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  Columbia -
  CH 90324
  Bob Dylan: Highway 61 Revisited
  "Highway 61 Revisited"

Bob Dylan
Track listing:
  1. Like a Rolling Stone
2. Tombstone Blues
3. It Takes a Lot to Laugh, It Takes a Train to Cry
4. From a Buick 6
5. Ballad of a Thin Man
6. Queen Jane Approximately
7. Highway 61 Revisited
8. Just Like Tom Thumb's Blues
9. Desolation Row
Recording type:
Recording info:
  See also CXH 90615

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Related titles: 18 show all

Reviews: 5 show all

Review by Beagle May 23, 2006 (14 of 19 found this review helpful)
Performance:   Sonics:
While Robert Zimmerman was recording this (and alienating virtually all of his turtlenecked, ill-lit coffehaus-haunting fandom) I was 2 months out of high school on my first job, smoking my first pack of Pall Malls and shovelling red slop off a factory floor into 10 gallon tins labeled "Strawberries, Institutional-Use". And when I got to my first week of university, on a 'Work Scholarship' serving and washing-up after billionaire's sons, the 10 gallon tins were there in the cafeteria storage room, waiting....

What does this have to do with Highway 61? Just about everything. The poetry that Dylan wrote and shouted out on 45s was The Truth: painful, unfair, dirty, hypocritical and laughable -- same as the red slop I served on icecream to the scions of de Beers Diamonds, Mason Lines and Johnny Walker Whisky. Truth is a cool commodity anytime, and entirely new to pop music in 1965. And it was still totally cool in 1973 when news broke of US Vice-President Spiro T. Agnew's shame-faced resignation, and supercool DJ, Dave Pritchard of CHUM Toronto, played...

Once upon a time you dressed so fine
You threw the bums a dime in your prime, didn't you?
People'd call, say, "Beware doll, you're bound to fall"
You thought they were all kiddin' you
You used to laugh about
Everybody that was hangin' out
Now you don't talk so loud
Now you don't seem so proud
About having to be scrounging for your next meal.

The bardic satires of Dylan are the stuff that civilisations are made of. Pity that the recordings are doomed to eternity to sound like AM radio. The bottom is bass-less, the top is tinnitis-inducing. The transfer to SACD is somewhere between a pointless joke worthy of the bard's own humour, and a cynical insult to the words.

I ordered this disc (1) because Dylan is Dylan and (2) as something to demo sacd with, to my non-classical musical friends. Forget about the latter, it won't sell.

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Review by Khorn September 21, 2003 (4 of 4 found this review helpful)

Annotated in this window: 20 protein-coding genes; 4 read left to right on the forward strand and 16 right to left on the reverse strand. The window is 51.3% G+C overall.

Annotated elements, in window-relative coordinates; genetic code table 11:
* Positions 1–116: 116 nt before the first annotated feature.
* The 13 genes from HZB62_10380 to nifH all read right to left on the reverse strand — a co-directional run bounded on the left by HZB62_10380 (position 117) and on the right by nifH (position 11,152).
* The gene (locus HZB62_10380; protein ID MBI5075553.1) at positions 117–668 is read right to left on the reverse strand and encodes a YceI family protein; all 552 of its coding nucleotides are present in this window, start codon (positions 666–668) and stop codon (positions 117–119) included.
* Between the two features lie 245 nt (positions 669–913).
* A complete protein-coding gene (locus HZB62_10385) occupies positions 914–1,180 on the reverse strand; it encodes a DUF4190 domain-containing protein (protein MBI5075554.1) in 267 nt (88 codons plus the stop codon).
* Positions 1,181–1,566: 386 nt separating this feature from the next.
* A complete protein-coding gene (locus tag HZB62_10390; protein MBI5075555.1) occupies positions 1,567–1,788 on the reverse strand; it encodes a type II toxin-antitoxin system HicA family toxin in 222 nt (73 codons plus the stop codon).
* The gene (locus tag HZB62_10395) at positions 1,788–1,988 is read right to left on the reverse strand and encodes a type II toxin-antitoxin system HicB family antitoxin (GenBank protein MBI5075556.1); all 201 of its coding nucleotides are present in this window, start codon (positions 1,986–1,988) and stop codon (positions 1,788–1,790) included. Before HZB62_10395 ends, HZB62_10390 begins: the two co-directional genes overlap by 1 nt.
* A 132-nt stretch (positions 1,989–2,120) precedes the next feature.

Performance:   Sonics:
I just did a close "Back to Back" comparisson (DCC Gold and SACD) of two of my favourite tracks on '61 (Ballad Of A Thin Man and Just like Tom Thumb's Blues) just to confirm what I already really knew from previous listening.

Now, Steve's DCC '61 was one of my very favourite of his re-masterings but, sadly to say it will be up for sale soon.

IMHO the SACD kicks hell out of any previous commercial recording of this title. The timbre and reality of Dylan's voice stands out but what is immediately apparent is the "space positioning and definition" of all the backing instruments. Their clarity, positioning and the whole presentation is far more realistic. As has become the signature of good SACD, a veil has been lifted and a digital grunge removed from what could be previously heard.

I am so happy it turned out to be so good as it is one of my Dylan favourites. Now, you may or may not agree but this is what I hear. I can't see how anyone could possibly go wrong getting the SACD.

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Review by pvcmusiclover September 26, 2011 (2 of 4 found this review helpful)
Performance:   Sonics:
Well I ride on a mill train baby. Can't buy a thrill..
Well I've been up all night, leanin' on the window sill...

Steve Hoffman mentioned in an interview that up until his 1998 DCC CD release, all versions of the album were release from the LP master tape, which was thin and gummy sounding. After much work, he finally dug out the original master and found that it hadn't been played since the album was recorded.

His transfer beat the pants of anything previously released.

This SACD, in a side by side comparison, beat out the DCC disc. For one, the bass is tighter and the treble is more extended, not to mention more low level detail.

The album is heavily bus compressed and may always be doomed to have a retro-loud sound, but this is about the best it can ever be.

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